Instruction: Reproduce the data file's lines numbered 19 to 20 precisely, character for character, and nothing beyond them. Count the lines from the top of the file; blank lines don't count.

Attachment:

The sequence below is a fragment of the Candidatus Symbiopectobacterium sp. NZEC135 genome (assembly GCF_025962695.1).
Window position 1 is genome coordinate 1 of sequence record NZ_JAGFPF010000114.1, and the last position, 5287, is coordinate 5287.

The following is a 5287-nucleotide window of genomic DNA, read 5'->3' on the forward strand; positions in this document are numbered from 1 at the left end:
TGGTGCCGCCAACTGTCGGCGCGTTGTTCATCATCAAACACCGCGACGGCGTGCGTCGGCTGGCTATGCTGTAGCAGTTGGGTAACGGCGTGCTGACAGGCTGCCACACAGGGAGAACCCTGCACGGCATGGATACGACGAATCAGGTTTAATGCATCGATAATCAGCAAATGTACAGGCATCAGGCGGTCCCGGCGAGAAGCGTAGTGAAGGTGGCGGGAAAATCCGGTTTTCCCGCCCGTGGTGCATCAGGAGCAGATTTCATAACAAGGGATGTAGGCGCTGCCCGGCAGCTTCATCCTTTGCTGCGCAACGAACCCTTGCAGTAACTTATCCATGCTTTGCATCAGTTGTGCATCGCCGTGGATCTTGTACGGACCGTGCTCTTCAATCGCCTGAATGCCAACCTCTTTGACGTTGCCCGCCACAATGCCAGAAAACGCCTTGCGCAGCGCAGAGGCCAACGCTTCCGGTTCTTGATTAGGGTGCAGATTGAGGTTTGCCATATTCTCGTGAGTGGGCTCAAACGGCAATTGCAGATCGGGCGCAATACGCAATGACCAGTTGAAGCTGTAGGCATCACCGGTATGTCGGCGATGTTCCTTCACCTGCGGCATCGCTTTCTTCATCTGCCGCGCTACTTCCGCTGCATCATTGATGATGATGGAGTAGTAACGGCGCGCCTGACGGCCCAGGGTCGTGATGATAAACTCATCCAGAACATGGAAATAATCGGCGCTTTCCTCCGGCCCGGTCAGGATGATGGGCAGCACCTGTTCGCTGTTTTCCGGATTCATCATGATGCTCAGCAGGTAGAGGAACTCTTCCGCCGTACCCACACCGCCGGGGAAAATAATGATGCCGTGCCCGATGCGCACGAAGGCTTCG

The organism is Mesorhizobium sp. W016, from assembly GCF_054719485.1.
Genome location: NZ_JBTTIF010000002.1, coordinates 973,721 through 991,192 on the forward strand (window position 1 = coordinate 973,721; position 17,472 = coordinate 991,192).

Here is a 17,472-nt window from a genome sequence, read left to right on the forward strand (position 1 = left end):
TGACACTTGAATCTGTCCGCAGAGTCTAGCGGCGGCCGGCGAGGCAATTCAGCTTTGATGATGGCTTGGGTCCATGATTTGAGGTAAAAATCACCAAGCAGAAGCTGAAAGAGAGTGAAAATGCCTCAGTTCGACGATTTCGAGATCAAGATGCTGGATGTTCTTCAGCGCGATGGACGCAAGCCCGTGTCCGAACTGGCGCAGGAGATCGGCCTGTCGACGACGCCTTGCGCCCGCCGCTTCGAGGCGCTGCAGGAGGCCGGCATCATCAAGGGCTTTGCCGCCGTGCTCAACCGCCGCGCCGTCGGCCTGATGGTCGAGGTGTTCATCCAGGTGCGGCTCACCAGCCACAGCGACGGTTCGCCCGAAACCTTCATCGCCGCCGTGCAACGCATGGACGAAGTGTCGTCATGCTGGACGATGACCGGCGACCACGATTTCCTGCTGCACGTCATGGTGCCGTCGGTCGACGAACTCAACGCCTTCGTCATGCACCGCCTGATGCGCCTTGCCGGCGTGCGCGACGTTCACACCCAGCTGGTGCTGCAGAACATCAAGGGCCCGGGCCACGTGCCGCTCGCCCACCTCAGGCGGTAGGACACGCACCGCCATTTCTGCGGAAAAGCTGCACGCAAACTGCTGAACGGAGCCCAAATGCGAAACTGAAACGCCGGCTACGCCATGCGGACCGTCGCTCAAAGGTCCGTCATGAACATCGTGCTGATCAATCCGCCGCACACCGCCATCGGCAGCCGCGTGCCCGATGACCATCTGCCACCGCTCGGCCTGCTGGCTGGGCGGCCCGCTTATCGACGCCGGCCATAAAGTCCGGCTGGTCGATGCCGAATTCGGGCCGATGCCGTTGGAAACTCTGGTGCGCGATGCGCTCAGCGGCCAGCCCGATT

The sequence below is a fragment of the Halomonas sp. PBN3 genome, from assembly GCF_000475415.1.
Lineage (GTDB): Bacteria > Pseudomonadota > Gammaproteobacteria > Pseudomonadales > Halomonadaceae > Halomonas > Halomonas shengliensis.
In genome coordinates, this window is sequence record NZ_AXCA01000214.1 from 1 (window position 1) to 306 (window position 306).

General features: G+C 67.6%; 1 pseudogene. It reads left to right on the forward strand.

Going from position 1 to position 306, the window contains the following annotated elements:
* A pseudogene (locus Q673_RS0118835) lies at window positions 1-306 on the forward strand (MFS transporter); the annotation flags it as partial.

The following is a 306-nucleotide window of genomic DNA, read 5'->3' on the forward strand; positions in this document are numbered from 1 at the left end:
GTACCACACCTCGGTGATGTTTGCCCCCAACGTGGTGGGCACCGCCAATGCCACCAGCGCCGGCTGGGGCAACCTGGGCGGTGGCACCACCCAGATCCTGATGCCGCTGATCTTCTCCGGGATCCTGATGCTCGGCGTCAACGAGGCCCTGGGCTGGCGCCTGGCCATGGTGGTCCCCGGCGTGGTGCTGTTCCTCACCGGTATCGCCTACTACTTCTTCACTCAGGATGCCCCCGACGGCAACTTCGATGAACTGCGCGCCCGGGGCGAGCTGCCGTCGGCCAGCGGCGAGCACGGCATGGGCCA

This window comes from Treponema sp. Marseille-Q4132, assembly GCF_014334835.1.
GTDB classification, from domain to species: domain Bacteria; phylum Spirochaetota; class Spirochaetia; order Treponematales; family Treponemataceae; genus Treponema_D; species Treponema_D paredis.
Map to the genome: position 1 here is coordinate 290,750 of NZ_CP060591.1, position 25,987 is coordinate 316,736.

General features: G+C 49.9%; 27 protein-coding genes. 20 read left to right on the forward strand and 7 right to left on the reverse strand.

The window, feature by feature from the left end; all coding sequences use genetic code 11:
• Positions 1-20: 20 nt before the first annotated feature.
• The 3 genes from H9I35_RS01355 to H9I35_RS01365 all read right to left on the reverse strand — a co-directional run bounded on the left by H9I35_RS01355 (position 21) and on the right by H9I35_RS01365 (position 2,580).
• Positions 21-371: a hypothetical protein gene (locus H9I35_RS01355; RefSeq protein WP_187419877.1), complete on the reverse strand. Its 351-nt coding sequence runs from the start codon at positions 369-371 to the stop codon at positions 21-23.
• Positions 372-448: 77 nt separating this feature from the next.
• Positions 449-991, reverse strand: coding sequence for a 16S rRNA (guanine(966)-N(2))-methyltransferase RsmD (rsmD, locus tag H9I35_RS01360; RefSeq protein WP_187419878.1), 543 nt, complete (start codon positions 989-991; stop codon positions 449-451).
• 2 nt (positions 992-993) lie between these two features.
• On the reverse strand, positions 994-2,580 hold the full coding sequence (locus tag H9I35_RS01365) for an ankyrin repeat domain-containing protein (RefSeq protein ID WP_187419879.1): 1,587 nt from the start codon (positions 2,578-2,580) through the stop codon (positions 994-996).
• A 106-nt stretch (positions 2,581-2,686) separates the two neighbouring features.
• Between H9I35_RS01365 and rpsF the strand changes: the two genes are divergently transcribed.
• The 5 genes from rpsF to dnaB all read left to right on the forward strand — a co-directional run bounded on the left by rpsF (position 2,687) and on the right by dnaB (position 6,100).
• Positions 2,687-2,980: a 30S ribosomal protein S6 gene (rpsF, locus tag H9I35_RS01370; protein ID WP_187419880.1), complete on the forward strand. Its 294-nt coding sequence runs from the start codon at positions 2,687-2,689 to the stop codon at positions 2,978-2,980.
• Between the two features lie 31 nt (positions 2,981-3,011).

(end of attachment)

Map to the genome: position 1 here is coordinate 290,750 of NZ_CP060591.1, position 25,987 is coordinate 316,736.

General features: G+C 49.9%; 27 protein-coding genes. 20 read left to right on the forward strand and 7 right to left on the reverse strand.